Advice from a seasoned GIA spouse: Get involved
In the June issue, Mabel Grotzinger did a fine job of outlining the challenges and frustrations of being a railroad spouse. In keeping with Mabel's promise to present some coping mechanisms for this lifestyle, I will share a few ideas I have found helpful over the last 17 years I have been married to Southern Pacific (now Union Pacific) engineer, Ken Kroeger.
When Ken and I met, I'd been a single mom for eight years and was fairly independent and capable of handling many situations on my own, which of course is a good fit for a railroad wife. During the two years Ken and I dated before we married, I realized that putting up with the uncertainty of his non-existent schedule was a real headache. He invariably ended up being gone when we had made plans to attend functions together. After explaining to my circle of friends time after time that he had "planned on being here," but was called out, or needed to rest because he was going to be called out, many of them were starting to think that this railroad guy was some figment of my imagination.
What I did find, though, was that when Ken was in town and we socialized with other railroaders, I met some pretty nice people, even if they were somewhat of a different breed, with their own special language. I will never forget the first time one of Ken's railroad buddies told me that "Ken died last night on the tracks, somewhere out in the desert on his way from Tucson to Yuma." I was relieved to find out what really meant was that he had "died" on the hours of service law, not literally.
By the time Ken and I were married in the spring of 1989, I had met some very nice women who were also railroad spouses. One of them asked me to help organize a spouse's support group so we could get together and socialize as well as talk about ways to cope with the lifestyle. At that time, we were unaware of the GIA. Our support group organized picnics and worked on projects to create more fraternization among the membership, something that seemed to be slipping away in these busy times.
In 1990, Ken was involved in a major derailment just outside of Yuma, Ariz. Although he was unaware of it at the time, this was a turning point in his career. The railroad placed the blame on the crew for the loss of approximately $10 million worth of brand new General Motors automobiles, not to mention the track damage and railroad car and equipment damage.
In the next few weeks, Ken worked closely with his local chairman to develop a defense for his investigation. The day of the investigation, I called together a group of his railroad buddies for a surprise pizza party that night. It was fun and lighthearted, and Ken felt supported by these guys. One of them presented him with a plaque that read "General Motors Salesman of the Year."
Ken and the conductor were both dismissed following the investigation, but he filed and won an appeal and went back to running trains. That experience got him interested in becoming a union officer. In 1995, he became the Local Chairman for Division 28.
By now you may be asking yourself what all this has to do with coping and surviving as a railroad spouse? My point is that the way I have learned to cope is by becoming involved. In the beginning of our relationship, I resented the railroad because it kept Ken away from me and the kids. Ken now serves as a Special Rep and Coordinator of Education & Training with the National BLET. That position requires that he attend all four regional conventions. I usually accompany him to assist him and to represent the International GIA. Over the years, we have developed a large BLET "family" that we look forward to connecting with each summer. At each convention, we make more new friends and this family continues to grow.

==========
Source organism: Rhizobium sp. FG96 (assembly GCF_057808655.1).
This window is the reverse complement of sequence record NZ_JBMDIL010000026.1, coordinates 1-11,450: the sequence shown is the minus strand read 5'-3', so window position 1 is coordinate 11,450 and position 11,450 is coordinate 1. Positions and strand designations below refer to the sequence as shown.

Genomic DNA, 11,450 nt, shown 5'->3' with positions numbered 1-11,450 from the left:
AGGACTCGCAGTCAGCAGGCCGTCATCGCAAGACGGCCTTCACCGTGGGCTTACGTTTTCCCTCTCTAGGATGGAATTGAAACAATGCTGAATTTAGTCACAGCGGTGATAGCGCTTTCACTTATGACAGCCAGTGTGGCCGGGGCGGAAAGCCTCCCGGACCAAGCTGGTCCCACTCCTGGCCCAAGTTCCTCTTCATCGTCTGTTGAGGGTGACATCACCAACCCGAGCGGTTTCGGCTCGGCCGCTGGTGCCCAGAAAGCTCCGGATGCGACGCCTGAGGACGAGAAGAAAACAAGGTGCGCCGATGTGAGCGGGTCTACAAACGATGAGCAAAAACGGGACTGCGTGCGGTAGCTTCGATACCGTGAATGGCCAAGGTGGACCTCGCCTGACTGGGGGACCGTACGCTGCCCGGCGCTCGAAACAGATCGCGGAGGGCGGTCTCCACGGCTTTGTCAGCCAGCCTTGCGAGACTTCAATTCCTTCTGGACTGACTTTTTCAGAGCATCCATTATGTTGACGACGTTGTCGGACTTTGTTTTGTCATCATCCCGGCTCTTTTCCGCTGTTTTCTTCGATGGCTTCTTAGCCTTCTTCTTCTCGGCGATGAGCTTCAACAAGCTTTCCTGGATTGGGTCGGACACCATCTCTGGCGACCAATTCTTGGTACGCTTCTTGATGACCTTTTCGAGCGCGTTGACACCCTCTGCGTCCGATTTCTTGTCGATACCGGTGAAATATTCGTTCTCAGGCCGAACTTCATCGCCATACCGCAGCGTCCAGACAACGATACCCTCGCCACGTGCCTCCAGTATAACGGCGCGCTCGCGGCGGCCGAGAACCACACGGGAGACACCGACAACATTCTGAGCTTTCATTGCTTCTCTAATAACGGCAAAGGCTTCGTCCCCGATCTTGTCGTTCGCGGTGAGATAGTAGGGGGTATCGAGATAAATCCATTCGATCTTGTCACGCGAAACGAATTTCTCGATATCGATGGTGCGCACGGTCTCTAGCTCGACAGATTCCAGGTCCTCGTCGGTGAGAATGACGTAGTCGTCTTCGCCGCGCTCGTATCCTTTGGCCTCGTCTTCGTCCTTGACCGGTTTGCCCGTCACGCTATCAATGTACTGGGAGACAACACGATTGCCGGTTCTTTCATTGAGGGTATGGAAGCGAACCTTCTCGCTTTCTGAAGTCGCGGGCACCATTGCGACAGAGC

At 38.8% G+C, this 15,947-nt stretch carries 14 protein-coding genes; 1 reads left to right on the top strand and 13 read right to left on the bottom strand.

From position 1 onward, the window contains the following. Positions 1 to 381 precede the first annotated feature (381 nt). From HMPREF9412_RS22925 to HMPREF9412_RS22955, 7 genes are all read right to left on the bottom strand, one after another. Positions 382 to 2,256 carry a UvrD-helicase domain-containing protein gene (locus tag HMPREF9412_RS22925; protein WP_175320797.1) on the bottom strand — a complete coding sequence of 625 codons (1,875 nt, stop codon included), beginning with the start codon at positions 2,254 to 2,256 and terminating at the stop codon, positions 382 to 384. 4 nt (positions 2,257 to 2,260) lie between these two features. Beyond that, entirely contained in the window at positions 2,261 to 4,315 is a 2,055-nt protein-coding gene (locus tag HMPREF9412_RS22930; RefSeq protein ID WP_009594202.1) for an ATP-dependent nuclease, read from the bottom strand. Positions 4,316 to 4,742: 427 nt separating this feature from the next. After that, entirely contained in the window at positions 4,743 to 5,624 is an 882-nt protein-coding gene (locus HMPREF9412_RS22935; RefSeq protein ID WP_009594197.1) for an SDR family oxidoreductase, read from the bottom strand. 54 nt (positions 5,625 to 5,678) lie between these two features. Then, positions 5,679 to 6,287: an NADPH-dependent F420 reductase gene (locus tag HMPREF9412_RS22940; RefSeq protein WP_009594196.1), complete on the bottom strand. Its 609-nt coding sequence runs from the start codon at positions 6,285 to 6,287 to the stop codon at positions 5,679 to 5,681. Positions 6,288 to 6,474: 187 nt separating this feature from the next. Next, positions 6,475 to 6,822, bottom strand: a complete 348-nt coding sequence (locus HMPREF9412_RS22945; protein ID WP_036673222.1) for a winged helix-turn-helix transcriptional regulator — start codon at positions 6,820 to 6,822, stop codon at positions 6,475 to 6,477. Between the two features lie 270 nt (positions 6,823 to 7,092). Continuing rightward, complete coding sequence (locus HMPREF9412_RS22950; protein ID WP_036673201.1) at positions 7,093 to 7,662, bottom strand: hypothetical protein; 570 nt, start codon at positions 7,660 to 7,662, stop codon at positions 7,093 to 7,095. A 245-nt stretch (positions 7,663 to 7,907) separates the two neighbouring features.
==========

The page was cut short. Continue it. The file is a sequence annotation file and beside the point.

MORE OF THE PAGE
This summer, I got a true taste of the support of my extended family when I suffered a broken ankle the morning of registration day at the Eastern Union Meeting Association in Saratoga Springs, N.Y. I had been "plowed over" by a couple of large, rowdy dogs as Ken and I took our morning walk. I spent most of that day in the emergency room, but was able to attend the welcoming reception that evening. My BLET and GIA brothers and sisters all wished me well on the surgery I was to undergo the next day, and after spending a few days in the hospital, I was released in time to attend the banquet on the closing day of the convention. I was very moved by the cards and gifts I received that evening, and especially by the prayers and remembrances throughout the week. I was a little sad I hadn't stayed for the band, when I learned that the disc jockey had been instructed to play "Who Let the Dogs Out" in my honor. Sorry I missed that one!
If you are feeling a little "beaten up" by your role as a railroad spouse, my advice to you is this: You can't beat 'em so you might as well join 'em. Get involved. If you don't have a GIA in your area, take the initiative and start one. No one will understand your plight better than a group of other railroad spouses. Even if you can't change the situations that frustrate you, at least you will have a place to share ideas on how to cope and what to do. Attend your regional meetings; they are for everyone, not just officers, and each one features invaluable opportunities to learn more about railroad life. It's a great way to take a trip with the family, and could be tax deductible if it's job-related. You too will feel that sense of "family" as you interact and connect with your BLET and GIA brothers and sisters, and you may be surprised at what you can learn.
© 2005 Brotherhood of Locomotive Engineers and Trainmen